By the way, what confuses me is the timeline that the C's were converted to D's.

When the movie was made, the aircraft in the movie is a C. That much I can tell.

Ok, so we are on the same page after all, searching for the same B17, and with only a few serial numbers, we should get to the bottom of this.

Would be my luck to find another plane with the same name. So much for the ole war names huh?

Count me in. I have been trying to find this plane for years! Matter of fact, some who have argued the point with me, seem to think the movie was sheer propaganda, and that the B17 known as The Mary Ann never really existed.

Mary Ann~next time I will read when wide awake! Off to re-check my resourses.
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RE: B-17 "Mary Ann" 2006/05/28 10:04:17 (permalink)
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Tony, In my opinion, you are missing the obvious.....In the book "Defenders Of Liberty", there is a photo of a YB-17 with the number 11 on the nose....I have a hunch, the aircraft was from the 2nd BG.  Which YB-17 had the number 10.

36-149/161 Boeing Y1B-17
c/n 1973/1985
149 w/o Dec 11, 1942.
150 w/o Dec 30, 1942.
151 w/o Jan 15, 1943.
152 w/o Apr 13, 1943
153 w/o Jun 22, 1943.
154 w/o Jan 15, 1943.
155 w/o Jan 29, 1943.
156 w/o Apr 2, 1942.
157 crashed east of San Jacnito, CA Dec 18, 1940.
158 w/o Dec 18, 1942.
159 w/o Jan 15, 1943.
160 w/o Jan 5, 1943.
161 w/o Dec 18, 1942.

There is a photo of 36-150, and the crew,  according to the caption under the photo which says it was the first YB-17 delivered to the 2nd BG.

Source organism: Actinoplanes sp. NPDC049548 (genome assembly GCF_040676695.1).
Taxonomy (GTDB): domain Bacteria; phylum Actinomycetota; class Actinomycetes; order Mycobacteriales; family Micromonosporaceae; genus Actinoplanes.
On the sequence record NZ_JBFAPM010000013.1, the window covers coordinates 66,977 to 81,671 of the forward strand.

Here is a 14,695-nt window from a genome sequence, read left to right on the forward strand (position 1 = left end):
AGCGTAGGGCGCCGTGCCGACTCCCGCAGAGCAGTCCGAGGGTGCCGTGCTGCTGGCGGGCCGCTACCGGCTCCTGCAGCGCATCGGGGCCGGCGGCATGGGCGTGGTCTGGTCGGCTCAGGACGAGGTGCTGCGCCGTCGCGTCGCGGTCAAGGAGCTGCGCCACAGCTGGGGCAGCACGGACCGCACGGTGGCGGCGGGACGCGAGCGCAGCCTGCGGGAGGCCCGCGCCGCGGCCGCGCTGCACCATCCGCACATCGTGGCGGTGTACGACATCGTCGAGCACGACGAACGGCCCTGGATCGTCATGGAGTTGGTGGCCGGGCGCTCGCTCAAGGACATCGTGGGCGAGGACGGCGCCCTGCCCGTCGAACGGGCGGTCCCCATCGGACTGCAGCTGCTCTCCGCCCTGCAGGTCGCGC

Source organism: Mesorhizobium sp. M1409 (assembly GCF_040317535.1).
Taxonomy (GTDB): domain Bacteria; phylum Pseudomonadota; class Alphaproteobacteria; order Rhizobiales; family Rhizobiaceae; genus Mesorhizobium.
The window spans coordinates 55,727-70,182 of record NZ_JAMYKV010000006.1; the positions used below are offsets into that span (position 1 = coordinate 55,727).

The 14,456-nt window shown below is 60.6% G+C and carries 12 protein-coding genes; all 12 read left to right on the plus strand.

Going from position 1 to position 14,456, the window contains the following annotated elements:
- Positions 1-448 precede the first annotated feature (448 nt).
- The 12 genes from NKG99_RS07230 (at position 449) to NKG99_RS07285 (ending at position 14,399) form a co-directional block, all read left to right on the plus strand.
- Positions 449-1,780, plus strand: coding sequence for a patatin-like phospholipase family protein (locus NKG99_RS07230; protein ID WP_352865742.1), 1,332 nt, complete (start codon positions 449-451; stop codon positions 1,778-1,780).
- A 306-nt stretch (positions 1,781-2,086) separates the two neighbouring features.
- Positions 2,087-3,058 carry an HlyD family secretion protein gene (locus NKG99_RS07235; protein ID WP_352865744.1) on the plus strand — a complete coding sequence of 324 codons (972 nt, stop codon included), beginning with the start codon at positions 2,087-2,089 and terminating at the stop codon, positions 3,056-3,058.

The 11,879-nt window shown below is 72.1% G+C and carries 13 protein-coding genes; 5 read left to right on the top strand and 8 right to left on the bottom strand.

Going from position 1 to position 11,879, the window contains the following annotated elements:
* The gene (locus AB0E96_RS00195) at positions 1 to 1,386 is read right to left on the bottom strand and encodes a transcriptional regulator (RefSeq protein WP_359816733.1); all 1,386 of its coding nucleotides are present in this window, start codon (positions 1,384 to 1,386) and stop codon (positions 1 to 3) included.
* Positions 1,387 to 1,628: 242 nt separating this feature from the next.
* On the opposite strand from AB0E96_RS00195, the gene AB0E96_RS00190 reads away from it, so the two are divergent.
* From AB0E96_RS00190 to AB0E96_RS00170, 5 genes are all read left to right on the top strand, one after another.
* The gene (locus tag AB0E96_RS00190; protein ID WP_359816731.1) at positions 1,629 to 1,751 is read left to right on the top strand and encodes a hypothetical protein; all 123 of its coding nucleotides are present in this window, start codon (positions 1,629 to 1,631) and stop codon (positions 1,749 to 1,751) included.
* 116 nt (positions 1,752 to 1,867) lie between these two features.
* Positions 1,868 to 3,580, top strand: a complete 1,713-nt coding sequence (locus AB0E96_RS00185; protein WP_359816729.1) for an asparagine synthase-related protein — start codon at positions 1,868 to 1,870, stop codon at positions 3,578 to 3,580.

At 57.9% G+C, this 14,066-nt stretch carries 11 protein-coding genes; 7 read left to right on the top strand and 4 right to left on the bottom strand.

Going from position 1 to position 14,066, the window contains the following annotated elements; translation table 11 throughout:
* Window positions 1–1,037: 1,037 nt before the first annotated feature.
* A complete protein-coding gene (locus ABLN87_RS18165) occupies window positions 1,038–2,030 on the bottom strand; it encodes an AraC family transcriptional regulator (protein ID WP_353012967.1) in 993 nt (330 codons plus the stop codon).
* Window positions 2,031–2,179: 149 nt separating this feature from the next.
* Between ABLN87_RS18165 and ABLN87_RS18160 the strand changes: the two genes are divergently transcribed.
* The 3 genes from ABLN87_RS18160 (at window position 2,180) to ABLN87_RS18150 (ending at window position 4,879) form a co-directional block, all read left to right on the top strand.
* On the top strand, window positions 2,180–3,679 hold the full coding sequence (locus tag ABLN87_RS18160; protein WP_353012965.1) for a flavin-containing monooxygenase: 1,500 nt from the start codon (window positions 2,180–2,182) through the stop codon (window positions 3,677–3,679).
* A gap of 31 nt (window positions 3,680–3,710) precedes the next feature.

Of course, the serial numbers were not delivered in the sequence mfg.

Also, There is a list on page 80 of the aforementioned Defenders Of Liberty, which lists the pilots assigned to the Group's YB-17s and which  shows A/C 10 as Lt Col Robin Olds.
 
Jim :-)

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RE: B-17 "Mary Ann" 2006/05/28 11:13:25 (permalink)
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I know this is kind of obvious, but have you checked the credits at the end of the film? While I'm sure it won't say exactly where the A/C came from, it might thank the "brave men of..." or give a name or two of the service men associated with the making of the film.

Check out the thread: "Mary Ann" in Heavy and Very Heavy Bombers.

Longwood721's father was in the film. He might be able to shed some light on the unit(s) involved.

Happy Hunting,

Ken

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Anthony J. Mireles
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RE: B-17 "Mary Ann" 2006/05/28 13:17:10 (permalink)